Engagement of Indigenous Australians and Their Culture 

Mathieu Gallois, 2017

Gallois’ deeper engagement and interest in Indigenous Australians and their culture was kindled by the music of Archie Roach. His album ‘Charcoal Lane’, and in particular his song ‘Native Born‘ challenged Gallois to start seeing Australia – in all its forms – from Indigenous perspectives. As a homage to Roach’s song, in 2001, Gallois created the work Native Born for the National Sculpture Prize that took place at the National Gallery of Australia. The artist statement for Native Born remains an important early articulation of Gallois’ interest in Indigenous perspectives and issues.

A few years later Gallois had the good fortune to meet Auntie Joyce Williams, Elder of the Wiradjuri people of Wellington Valley, located in central NSW. Starting in 2005 Joyce took the time to sit with Gallois and communicate the fuller meaning of myriad issues relating to Indigenous Australians. Ernest Moulton, Gallois’ maternal grandfather, a British migrant, settled in Wellington in 1944. He purchased the local paper, the Wellington Times, and as its editor was a prominent conservative voice in the community for the next 21 years. Joyce and Ernest lived in the same town, but identified with different communities separated by informal and formal systems of racial apartheid.

Gallois’ discussions with Auntie Joyce inspired the Wellington Projects consisting of a publication and a series of research-based interpretive artworks. Country, Spirit and Belonging: The Wiradjuri in Wellington Valley (2012) is a 64-page newspaper-style ‘book’ featuring contributions by and perspectives on the local Aboriginal community as a gesture toward writing their narratives back into the recorded history of the area (central NSW). Taking form as an historical analysis, To Move Forward To Destiny of Full Equality: The Wellington Times 1944–1965 (2012) features a series of twenty-one front pages of the Wellington Times selected for their rare reference to the Aboriginal communities of the region. The Wellington artworks were exhibited at Artspace Sydney and Western Plains Regional Centre, Dubbo in 2013 and the Centre for Contemporary Photography, Melbourne, in 2014.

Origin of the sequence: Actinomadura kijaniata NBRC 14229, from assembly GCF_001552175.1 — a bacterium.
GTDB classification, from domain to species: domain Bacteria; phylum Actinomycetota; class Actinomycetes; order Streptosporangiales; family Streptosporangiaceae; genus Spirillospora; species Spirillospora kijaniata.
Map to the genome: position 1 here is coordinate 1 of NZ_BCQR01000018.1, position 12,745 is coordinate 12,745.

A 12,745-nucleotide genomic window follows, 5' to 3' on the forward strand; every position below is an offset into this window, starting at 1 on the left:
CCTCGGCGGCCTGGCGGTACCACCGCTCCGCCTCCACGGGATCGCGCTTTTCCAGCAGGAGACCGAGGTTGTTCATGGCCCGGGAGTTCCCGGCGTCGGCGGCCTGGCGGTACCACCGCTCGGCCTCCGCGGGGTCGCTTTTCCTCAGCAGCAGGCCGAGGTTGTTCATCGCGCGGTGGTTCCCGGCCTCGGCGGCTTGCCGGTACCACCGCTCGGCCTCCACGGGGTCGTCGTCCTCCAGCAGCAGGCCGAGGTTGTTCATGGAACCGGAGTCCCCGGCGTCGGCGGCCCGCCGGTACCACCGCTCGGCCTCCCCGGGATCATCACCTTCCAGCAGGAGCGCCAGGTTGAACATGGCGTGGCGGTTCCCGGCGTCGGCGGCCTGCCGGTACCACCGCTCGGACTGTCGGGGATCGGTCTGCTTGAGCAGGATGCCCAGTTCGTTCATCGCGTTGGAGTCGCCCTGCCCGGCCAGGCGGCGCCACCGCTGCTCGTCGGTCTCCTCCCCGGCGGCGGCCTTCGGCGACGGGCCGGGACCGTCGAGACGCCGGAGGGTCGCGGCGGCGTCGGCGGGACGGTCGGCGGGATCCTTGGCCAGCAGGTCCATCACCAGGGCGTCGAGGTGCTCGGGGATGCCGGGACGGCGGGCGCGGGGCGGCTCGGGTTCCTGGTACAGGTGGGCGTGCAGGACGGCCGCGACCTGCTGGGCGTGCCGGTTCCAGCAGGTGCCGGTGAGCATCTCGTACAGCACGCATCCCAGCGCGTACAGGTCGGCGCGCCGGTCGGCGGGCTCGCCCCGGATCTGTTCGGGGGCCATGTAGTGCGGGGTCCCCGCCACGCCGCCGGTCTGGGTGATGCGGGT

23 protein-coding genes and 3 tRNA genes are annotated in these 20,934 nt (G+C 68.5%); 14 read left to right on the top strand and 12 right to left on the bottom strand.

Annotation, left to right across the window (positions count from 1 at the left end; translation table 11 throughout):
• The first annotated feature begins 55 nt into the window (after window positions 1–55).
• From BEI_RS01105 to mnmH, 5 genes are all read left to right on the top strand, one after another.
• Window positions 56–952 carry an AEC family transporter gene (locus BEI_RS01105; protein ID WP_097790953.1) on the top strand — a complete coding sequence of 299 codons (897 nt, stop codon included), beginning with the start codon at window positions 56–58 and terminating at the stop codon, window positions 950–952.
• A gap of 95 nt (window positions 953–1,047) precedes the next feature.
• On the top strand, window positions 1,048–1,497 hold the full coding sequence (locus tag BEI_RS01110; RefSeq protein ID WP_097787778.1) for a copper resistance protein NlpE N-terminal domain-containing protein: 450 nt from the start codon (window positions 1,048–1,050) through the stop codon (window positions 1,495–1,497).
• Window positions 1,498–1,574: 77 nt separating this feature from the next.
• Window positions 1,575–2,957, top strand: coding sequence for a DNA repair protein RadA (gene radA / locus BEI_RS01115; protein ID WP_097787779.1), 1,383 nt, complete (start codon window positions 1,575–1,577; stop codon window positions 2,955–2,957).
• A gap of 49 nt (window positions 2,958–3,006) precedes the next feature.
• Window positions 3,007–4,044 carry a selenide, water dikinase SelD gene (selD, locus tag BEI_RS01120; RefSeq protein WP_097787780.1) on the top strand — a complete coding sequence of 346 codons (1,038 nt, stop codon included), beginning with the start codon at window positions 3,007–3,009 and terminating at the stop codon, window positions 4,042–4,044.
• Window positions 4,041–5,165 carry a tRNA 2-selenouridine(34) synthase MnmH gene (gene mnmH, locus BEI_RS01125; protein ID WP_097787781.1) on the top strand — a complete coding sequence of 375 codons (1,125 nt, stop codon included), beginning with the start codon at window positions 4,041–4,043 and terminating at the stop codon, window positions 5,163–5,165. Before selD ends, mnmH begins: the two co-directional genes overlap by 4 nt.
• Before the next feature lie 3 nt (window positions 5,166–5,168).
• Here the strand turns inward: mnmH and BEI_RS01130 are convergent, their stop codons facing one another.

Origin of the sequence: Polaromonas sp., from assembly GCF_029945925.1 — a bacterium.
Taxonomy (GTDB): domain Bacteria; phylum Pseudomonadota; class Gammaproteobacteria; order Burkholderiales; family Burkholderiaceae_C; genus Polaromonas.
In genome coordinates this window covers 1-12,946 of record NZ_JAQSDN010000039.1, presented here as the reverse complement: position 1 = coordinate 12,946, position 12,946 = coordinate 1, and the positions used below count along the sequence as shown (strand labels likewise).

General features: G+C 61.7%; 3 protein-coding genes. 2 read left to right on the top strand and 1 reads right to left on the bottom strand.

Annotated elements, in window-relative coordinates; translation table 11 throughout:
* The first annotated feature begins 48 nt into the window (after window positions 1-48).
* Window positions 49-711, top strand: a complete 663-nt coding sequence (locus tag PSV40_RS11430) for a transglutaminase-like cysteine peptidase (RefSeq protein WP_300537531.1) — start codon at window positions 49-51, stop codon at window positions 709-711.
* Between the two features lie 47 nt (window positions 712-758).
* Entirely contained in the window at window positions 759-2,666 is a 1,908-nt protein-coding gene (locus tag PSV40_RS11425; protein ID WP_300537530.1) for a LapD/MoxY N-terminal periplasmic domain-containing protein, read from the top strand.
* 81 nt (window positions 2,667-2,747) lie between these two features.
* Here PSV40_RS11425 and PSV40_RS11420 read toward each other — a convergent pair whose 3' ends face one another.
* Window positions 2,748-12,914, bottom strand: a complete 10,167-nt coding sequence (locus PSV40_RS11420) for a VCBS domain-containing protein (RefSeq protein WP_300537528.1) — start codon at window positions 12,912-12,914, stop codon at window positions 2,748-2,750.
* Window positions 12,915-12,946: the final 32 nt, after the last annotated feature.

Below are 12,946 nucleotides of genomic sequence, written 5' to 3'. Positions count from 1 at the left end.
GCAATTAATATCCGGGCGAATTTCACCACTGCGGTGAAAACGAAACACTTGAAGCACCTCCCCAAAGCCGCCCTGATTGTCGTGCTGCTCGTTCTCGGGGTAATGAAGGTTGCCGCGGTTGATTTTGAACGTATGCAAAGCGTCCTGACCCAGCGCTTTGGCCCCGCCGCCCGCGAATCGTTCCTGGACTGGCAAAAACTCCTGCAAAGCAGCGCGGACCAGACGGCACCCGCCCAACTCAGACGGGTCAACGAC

For the 2013 Mildura Palimpsest Biennale ‏Gallois was commissioned to create The Sunraysia Daily 1966 – 1974. The work shares formal and conceptual strategies with To Move Forward To Destiny of Full Equality: The Wellington Times 1944–1965. The Sunraysia Daily 1966 – 1974 documents key articles relating to Aboriginal affairs and race relations in Mildura’s local paper, The Sunraysia Daily, between 1966 –1974. To coincide with the launching of the Mildura Biennale 7,500 copies of the artwork were printed and distributed for free as an insert into The Sunraysia Daily on Friday, 4 October, 2013.

In 2017, Gallois completed a PhD on the Aboriginal Flag. Gallois’ thesis is the first full-length academic study of the Aboriginal Flag and was awarded Power Publications’ Dissertation Prize for Indigenous Art Research in 2018.

In 2018 Gallois led a group of University of Technology interior design students on a semester-long design studio titled The Caged Trees of the Central West. The studio required students to conceive site specific, culturally appropriate, design solutions for the preservation of Aboriginal cultural artefacts in the landscape, within appropriate processes of cultural engagement and consultation across cultures.